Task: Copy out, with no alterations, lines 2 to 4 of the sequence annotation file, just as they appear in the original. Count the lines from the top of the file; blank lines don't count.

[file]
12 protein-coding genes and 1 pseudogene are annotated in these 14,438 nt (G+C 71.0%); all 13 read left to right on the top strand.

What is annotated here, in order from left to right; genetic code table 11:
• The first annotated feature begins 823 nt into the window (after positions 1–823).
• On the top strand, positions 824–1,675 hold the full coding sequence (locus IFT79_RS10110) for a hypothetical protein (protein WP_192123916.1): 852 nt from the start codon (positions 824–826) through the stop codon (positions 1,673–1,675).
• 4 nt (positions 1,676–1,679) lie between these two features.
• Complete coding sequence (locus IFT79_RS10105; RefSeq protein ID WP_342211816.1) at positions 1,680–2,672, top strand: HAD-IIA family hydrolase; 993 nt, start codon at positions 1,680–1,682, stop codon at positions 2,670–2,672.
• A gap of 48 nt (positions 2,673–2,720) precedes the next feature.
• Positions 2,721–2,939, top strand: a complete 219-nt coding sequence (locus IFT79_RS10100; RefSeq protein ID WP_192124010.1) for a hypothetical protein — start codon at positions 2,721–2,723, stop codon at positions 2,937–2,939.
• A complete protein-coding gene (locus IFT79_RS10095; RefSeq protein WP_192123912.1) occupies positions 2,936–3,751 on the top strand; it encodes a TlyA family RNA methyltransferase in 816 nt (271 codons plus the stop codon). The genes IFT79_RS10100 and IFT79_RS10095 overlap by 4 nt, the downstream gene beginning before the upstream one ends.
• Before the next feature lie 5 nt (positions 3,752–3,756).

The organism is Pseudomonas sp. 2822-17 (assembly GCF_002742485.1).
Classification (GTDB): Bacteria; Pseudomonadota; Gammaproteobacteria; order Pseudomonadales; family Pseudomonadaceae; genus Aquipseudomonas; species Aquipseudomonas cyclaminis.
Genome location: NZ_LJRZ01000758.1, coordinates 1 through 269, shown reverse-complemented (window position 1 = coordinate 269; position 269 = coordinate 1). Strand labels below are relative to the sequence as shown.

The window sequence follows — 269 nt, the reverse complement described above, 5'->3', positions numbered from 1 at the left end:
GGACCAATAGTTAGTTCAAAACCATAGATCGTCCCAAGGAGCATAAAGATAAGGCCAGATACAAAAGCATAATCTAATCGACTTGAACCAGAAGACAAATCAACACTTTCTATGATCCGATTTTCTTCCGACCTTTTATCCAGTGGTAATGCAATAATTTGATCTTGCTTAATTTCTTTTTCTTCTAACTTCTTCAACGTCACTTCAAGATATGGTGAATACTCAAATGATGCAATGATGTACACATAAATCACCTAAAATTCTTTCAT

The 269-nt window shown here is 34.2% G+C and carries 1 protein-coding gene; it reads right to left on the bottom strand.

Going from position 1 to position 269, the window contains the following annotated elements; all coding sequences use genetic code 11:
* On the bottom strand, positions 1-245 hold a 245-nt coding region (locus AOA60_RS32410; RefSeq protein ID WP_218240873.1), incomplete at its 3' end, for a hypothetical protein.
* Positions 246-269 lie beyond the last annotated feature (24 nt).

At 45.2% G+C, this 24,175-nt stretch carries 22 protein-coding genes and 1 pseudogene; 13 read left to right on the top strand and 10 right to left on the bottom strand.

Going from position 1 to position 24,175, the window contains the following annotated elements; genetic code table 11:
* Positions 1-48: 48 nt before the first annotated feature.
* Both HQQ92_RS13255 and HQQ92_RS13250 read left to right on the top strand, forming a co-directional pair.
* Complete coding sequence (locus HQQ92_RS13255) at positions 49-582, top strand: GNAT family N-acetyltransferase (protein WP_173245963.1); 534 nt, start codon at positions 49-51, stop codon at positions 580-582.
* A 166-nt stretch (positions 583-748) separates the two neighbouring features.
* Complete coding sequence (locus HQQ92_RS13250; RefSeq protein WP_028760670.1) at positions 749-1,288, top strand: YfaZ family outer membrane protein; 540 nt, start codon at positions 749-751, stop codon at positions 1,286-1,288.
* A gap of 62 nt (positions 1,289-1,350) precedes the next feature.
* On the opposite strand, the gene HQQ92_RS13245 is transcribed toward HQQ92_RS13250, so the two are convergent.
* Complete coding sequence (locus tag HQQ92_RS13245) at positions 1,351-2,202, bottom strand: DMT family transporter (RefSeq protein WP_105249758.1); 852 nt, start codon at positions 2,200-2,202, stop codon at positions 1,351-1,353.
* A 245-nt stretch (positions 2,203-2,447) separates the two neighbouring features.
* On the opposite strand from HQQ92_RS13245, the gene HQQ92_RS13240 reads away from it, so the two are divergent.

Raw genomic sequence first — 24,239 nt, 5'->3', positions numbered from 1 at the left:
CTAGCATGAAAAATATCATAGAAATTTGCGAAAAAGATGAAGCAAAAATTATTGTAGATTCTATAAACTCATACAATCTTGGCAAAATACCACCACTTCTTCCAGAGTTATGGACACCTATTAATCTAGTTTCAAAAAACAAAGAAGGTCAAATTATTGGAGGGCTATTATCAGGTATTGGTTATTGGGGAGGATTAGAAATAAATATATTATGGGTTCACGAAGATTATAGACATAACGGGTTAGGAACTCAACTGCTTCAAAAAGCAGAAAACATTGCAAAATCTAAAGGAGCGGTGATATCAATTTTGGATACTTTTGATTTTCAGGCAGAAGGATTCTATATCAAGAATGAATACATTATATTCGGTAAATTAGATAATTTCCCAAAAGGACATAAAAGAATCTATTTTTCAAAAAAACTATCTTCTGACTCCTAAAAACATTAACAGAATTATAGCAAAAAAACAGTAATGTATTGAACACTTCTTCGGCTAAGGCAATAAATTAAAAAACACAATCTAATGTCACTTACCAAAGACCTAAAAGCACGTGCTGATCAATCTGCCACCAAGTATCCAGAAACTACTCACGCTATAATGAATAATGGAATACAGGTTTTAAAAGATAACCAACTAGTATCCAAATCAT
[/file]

What is annotated here, in order from left to right; genetic code table 11:
• The first annotated feature begins 823 nt into the window (after positions 1–823).
• On the top strand, positions 824–1,675 hold the full coding sequence (locus IFT79_RS10110) for a hypothetical protein (protein WP_192123916.1): 852 nt from the start codon (positions 824–826) through the stop codon (positions 1,673–1,675).